She thought that teaching women to plant trees could alter the world and give agency to disenfranchised women. So in her lifetime, she helped women plant 40 million trees across the continent of Africa. While working through the Green Belt Movement to foster environmental awareness and proactive care, she taught impoverished women that their voices and actions mattered. She believed that simple little things like sowing seeds could add up to healing her native Kenya, and maybe eventually even her mother Africa.
Dr. Wangari Maathai (1940-2011), educator, women's activist, environmentalist, and internationally recognized proponent for democracy and human rights, died this week at age 71 from ovarian cancer. The New York Times, CNN, and BBC News acknowledged the loss and paid tribute to Maathai, the first African woman to receive a Nobel Peace Prize. She was renown for her courage and determination to stand up to injustice, at times enduring police brutality for the sake of human rights. Her work is believed to have positively impacted the lives of up to 900,000 women.
Wangari Maathai was an admirable woman, and I imagine a large degree of her effectiveness was rooted in her quiet belief that the smallest efforts matter and do eventually add up.
I am easily taken by women like Maathai. I read about her fortitude, the diversity of her humanitarian work and the countless people she influenced to join in her seemingly endless resolve to bring justice, healing and empowerment to those marginalized by socio-economics. Naturally, she is a woman who causes me to think about what I do with my days and the things to which I commit myself. Reading about her death moved me to sit awhile yesterday afternoon reflecting on whom the women are that I admire and who cause me to imagine their communities are inherently richer because of them. The litany began with all sorts of women in the limelight—Michelle Obama, Madeleine Albright, Liz Lemon, um, I mean Tina Fey. Then I realized how unsatisfactory that list was becoming.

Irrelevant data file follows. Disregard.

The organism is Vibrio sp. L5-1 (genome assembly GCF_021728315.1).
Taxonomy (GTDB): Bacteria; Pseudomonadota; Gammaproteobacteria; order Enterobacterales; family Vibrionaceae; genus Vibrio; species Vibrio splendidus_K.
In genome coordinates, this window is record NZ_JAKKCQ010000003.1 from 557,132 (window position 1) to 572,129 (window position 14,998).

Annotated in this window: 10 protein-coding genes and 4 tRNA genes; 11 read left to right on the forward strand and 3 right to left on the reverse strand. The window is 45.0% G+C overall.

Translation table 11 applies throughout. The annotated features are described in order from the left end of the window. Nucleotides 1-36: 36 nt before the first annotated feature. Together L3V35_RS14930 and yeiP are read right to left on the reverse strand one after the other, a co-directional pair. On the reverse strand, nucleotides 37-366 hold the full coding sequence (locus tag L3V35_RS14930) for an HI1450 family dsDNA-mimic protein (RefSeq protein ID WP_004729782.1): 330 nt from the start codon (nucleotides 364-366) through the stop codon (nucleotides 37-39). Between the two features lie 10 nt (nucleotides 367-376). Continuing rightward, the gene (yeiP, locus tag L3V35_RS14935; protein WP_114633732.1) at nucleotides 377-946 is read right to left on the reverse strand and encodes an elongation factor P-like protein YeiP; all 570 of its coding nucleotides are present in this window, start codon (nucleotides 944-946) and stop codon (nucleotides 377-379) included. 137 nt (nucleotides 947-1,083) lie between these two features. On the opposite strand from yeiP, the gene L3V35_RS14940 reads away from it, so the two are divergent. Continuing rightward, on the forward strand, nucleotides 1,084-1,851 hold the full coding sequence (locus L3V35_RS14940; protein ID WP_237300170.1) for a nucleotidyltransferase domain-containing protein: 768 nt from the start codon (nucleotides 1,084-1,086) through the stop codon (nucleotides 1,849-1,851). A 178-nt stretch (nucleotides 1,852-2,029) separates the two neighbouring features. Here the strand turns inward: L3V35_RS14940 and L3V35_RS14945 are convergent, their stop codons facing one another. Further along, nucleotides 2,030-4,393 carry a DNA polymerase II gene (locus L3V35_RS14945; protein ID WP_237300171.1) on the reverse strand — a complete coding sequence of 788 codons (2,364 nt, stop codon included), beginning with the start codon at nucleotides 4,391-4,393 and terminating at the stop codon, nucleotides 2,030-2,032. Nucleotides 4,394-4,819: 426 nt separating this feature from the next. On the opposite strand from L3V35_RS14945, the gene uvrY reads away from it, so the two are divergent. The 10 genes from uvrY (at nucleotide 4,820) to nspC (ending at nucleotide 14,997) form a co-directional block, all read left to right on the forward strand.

Who were the women in my daily life, in my own communities, that I admired and for what reasons? I will honestly share that I am surprised at who came to my mind. I will call her Maggie. I have only met her a few times and she is barely over twenty-five years old. She recently dropped out of graduate school and is struggling to find a job. I do not know very much of her personal story besides surmising that it has been a difficult one. But I know she's a member of the small Mennonite church I sometimes visit. And I know the church is full of babies and children. And I know that every time a child is born, this young woman takes it upon herself to make a quilt for the newest member of her ecclesial family. I hear her quilts are works of art. I have participated in handmade quilt-making. It is detailed-oriented and time-consuming work. It is also a craft mostly attended to out of love and generosity of spirit.
What Maggie receives in return is the awareness that she plays a part in threading together a communal narrative that fosters hospitality, beauty, care, and generosity. By the time these babies grow old enough to recognize and appreciate Maggie as their quilter, she may be long gone, married, moved away, perhaps even with children of her own. But her little Mennonite church will have a story of who she was woven together by the different threads of truth and memory that parents and older siblings will craft. Maggie may never make newspaper headlines, but she's already a household name in the kingdom of God, not because of the quilts themselves but because her seemingly inconsequential efforts are like sowing seeds in her community's commitment to nurturing one another. Who knows what will blossom from it?
Who are the women in your life that remind you that the little things add up?
9/27/2011 4:00:00 AM